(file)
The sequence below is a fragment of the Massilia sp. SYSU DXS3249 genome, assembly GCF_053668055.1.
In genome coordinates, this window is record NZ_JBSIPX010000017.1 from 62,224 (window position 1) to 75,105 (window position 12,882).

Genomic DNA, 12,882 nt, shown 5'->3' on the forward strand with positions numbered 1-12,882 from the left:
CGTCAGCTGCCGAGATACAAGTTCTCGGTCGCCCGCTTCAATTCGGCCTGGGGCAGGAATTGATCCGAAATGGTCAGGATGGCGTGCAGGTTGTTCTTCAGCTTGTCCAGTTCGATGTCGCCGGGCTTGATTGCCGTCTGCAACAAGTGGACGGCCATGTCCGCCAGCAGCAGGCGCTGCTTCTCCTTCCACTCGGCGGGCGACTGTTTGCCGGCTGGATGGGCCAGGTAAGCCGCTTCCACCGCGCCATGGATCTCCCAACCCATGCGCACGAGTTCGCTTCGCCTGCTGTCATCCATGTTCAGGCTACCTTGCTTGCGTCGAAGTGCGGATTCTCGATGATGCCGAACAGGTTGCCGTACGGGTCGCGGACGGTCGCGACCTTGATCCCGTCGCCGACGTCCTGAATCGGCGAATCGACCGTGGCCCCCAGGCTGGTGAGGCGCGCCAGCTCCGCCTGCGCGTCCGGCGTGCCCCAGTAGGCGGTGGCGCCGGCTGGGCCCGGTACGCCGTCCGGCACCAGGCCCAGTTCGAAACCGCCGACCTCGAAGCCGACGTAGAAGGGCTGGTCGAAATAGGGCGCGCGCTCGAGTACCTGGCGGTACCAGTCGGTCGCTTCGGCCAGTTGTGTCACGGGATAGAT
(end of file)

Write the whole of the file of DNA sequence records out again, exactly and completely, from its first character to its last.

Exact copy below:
The sequence below is a fragment of the Massilia sp. SYSU DXS3249 genome, assembly GCF_053668055.1.
In genome coordinates, this window is record NZ_JBSIPX010000017.1 from 62,224 (window position 1) to 75,105 (window position 12,882).

Genomic DNA, 12,882 nt, shown 5'->3' on the forward strand with positions numbered 1-12,882 from the left:
CGTCAGCTGCCGAGATACAAGTTCTCGGTCGCCCGCTTCAATTCGGCCTGGGGCAGGAATTGATCCGAAATGGTCAGGATGGCGTGCAGGTTGTTCTTCAGCTTGTCCAGTTCGATGTCGCCGGGCTTGATTGCCGTCTGCAACAAGTGGACGGCCATGTCCGCCAGCAGCAGGCGCTGCTTCTCCTTCCACTCGGCGGGCGACTGTTTGCCGGCTGGATGGGCCAGGTAAGCCGCTTCCACCGCGCCATGGATCTCCCAACCCATGCGCACGAGTTCGCTTCGCCTGCTGTCATCCATGTTCAGGCTACCTTGCTTGCGTCGAAGTGCGGATTCTCGATGATGCCGAACAGGTTGCCGTACGGGTCGCGGACGGTCGCGACCTTGATCCCGTCGCCGACGTCCTGAATCGGCGAATCGACCGTGGCCCCCAGGCTGGTGAGGCGCGCCAGCTCCGCCTGCGCGTCCGGCGTGCCCCAGTAGGCGGTGGCGCCGGCTGGGCCCGGTACGCCGTCCGGCACCAGGCCCAGTTCGAAACCGCCGACCTCGAAGCCGACGTAGAAGGGCTGGTCGAAATAGGGCGCGCGCTCGAGTACCTGGCGGTACCAGTCGGTCGCTTCGGCCAGTTGTGTCACGGGATAGAT